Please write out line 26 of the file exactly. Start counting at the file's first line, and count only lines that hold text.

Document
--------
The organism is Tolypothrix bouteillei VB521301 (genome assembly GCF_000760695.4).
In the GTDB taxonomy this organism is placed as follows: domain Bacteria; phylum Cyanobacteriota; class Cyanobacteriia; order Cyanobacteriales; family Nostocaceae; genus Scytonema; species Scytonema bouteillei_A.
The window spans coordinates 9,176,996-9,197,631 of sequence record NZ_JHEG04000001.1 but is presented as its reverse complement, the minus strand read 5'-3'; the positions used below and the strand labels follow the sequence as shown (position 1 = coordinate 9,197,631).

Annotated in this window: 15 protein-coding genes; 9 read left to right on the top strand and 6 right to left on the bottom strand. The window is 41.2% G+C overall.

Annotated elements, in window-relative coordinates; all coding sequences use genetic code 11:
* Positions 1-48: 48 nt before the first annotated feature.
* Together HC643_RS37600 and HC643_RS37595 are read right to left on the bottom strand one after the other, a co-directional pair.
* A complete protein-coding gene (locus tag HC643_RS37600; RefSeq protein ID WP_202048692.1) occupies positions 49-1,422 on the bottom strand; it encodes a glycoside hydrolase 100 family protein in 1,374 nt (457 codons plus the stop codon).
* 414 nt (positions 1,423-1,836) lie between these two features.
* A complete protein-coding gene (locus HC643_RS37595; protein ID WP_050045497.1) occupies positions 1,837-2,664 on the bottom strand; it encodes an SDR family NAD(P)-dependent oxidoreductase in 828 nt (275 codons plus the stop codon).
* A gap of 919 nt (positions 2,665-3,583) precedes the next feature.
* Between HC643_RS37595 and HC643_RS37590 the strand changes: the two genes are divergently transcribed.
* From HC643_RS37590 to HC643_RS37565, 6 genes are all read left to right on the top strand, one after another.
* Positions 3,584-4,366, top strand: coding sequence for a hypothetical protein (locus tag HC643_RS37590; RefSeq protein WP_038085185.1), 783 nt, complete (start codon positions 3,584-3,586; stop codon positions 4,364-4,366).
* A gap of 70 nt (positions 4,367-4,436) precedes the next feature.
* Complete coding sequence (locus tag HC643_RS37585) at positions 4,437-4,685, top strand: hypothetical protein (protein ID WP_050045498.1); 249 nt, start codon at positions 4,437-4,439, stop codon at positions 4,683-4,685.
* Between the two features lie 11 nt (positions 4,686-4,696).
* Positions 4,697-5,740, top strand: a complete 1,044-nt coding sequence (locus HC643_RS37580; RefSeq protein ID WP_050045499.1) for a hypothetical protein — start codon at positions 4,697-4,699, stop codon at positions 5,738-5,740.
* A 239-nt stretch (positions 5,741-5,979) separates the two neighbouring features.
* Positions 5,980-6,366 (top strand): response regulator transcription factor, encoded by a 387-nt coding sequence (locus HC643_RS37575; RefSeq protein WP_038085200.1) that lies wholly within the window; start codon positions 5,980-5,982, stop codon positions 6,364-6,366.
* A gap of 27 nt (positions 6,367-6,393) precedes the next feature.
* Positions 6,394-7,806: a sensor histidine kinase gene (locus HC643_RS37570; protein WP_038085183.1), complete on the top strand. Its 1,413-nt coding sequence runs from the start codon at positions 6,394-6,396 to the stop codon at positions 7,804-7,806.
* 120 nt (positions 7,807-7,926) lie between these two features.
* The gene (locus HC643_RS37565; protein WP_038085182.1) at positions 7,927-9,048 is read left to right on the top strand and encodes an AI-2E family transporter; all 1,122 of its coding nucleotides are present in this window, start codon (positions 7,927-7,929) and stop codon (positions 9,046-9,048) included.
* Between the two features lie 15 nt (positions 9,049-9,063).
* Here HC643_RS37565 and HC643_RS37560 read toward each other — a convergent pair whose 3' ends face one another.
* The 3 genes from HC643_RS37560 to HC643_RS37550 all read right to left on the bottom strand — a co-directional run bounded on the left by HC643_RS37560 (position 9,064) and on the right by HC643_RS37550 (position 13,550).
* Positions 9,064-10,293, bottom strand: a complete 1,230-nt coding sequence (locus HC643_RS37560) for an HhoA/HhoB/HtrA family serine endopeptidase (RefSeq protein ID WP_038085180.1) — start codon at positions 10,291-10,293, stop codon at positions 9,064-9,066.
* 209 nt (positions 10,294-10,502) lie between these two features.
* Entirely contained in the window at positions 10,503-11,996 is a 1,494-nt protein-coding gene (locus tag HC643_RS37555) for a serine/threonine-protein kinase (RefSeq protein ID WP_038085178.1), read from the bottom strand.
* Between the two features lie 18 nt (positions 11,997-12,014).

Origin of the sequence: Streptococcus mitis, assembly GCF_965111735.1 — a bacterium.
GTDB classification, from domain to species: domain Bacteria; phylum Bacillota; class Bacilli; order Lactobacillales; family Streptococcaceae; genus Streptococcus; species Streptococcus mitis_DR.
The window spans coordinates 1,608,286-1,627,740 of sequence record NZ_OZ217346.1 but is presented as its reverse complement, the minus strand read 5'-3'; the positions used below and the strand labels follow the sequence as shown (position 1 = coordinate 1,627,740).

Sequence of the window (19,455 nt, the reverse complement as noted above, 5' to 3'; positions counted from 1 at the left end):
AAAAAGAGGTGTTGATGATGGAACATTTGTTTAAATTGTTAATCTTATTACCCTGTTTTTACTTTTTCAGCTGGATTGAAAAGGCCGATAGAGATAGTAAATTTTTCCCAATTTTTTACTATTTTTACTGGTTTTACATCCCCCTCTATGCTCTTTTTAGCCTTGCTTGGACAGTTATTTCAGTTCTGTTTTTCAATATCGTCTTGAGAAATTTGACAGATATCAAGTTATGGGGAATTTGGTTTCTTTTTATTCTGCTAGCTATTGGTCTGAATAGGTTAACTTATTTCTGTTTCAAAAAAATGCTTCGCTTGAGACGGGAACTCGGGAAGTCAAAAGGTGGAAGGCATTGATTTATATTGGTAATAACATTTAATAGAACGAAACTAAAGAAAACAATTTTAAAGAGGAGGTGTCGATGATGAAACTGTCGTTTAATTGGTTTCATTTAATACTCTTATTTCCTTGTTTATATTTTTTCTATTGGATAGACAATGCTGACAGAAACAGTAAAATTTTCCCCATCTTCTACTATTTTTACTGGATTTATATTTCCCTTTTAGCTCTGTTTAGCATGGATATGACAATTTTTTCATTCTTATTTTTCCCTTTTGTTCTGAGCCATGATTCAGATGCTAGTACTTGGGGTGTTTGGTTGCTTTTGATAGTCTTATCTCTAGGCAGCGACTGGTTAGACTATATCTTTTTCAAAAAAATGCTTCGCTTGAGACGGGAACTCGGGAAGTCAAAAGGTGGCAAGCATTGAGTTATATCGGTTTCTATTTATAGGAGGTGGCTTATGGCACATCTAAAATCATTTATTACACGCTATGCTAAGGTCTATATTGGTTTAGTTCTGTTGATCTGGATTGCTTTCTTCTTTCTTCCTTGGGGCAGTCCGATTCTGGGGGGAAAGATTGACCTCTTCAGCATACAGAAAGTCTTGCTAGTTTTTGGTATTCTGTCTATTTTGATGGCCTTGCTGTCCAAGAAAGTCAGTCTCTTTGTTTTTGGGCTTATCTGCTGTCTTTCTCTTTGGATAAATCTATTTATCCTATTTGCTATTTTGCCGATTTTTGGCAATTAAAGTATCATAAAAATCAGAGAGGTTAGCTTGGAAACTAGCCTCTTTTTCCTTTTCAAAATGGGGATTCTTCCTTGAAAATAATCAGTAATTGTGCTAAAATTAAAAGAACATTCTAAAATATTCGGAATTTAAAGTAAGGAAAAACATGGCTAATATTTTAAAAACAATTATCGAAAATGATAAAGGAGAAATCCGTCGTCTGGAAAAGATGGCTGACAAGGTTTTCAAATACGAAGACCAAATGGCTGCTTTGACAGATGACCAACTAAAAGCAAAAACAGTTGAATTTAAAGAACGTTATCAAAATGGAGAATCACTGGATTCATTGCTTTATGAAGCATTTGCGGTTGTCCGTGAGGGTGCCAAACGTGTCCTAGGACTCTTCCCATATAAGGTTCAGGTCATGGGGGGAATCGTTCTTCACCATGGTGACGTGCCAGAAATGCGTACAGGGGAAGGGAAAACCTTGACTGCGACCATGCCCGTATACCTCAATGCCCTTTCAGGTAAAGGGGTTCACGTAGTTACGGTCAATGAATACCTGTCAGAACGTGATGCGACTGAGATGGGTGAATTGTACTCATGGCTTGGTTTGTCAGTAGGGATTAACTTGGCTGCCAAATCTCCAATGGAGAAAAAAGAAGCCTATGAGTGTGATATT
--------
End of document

* Here HC643_RS37565 and HC643_RS37560 read toward each other — a convergent pair whose 3' ends face one another.